6. You spend an enormous amount of time alone. Luckily I adore being alone. I'm a fan of quiet and get my best thinking and writing done in an empty house. Gone are the days of lunches in the faculty lounge and chit-chatting with fellow teachers in the hallway in between classes. I do miss that. Most days are me, me and my thoughts.
5. The general public really thinks authors are rich or are on the fast train to becoming rich. Famous too. I hear it everywhere I go - people asking me how it feels to be famous. I seriously do my best to not laugh. It's a funny misconception. I let them know that fame and money weren't the reasons I wanted to become an author.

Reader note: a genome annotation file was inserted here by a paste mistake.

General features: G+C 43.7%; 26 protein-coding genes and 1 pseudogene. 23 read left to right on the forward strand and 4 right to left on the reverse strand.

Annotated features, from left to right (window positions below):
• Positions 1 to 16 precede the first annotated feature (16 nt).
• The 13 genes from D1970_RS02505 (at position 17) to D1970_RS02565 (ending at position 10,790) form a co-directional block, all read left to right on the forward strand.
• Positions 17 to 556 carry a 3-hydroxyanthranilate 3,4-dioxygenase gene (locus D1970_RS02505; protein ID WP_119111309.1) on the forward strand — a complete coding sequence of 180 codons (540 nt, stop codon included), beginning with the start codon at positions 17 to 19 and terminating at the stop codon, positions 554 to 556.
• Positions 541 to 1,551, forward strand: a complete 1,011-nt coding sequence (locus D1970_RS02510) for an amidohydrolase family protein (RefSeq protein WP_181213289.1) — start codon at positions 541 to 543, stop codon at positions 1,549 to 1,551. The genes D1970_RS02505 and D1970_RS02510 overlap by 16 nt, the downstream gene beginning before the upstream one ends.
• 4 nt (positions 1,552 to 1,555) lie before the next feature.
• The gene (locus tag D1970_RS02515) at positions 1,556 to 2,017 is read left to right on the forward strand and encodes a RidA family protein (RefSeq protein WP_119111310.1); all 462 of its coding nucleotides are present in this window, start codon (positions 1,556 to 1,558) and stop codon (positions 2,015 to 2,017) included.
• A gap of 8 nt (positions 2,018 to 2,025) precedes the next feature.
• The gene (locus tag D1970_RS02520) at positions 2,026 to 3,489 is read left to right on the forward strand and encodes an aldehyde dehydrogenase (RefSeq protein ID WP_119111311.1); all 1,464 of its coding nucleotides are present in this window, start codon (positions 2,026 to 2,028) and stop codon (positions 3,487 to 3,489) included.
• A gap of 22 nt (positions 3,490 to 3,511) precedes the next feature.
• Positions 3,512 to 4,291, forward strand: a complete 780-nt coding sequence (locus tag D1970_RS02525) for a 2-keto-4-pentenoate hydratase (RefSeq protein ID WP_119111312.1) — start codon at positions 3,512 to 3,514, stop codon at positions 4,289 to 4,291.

4. Meeting and talking to other authors is not only fun, it's important. In light of this being all so new and mysterious, it is quite reassuring to discuss publishing experiences with authors, regardless of where they are in their career as an author. We authors are an encouraging bunch of human beings.
|From an event at the Exton, PA Barnes & Noble: (from the left) Beth Kephart, Ame Dyckman, Monica Carnesi, me, Dianne Salerni, Amy Garvey, Elisa Ludwig & E. C. Myers|
|The one, the only, James Howe. He is certainly one of the most genuinely kind human beings I've ever had the pleasure of knowing.|
1. Having complete strangers read your book is a mind blower. Again, duh, this shouldn't be a real shocker, but it's surreal and wonderful and fascinating and wild. These people, these readers...adults and students, spending their time with the characters I created, is a monumental thing. I hope I never lose the wow factor of how that feels.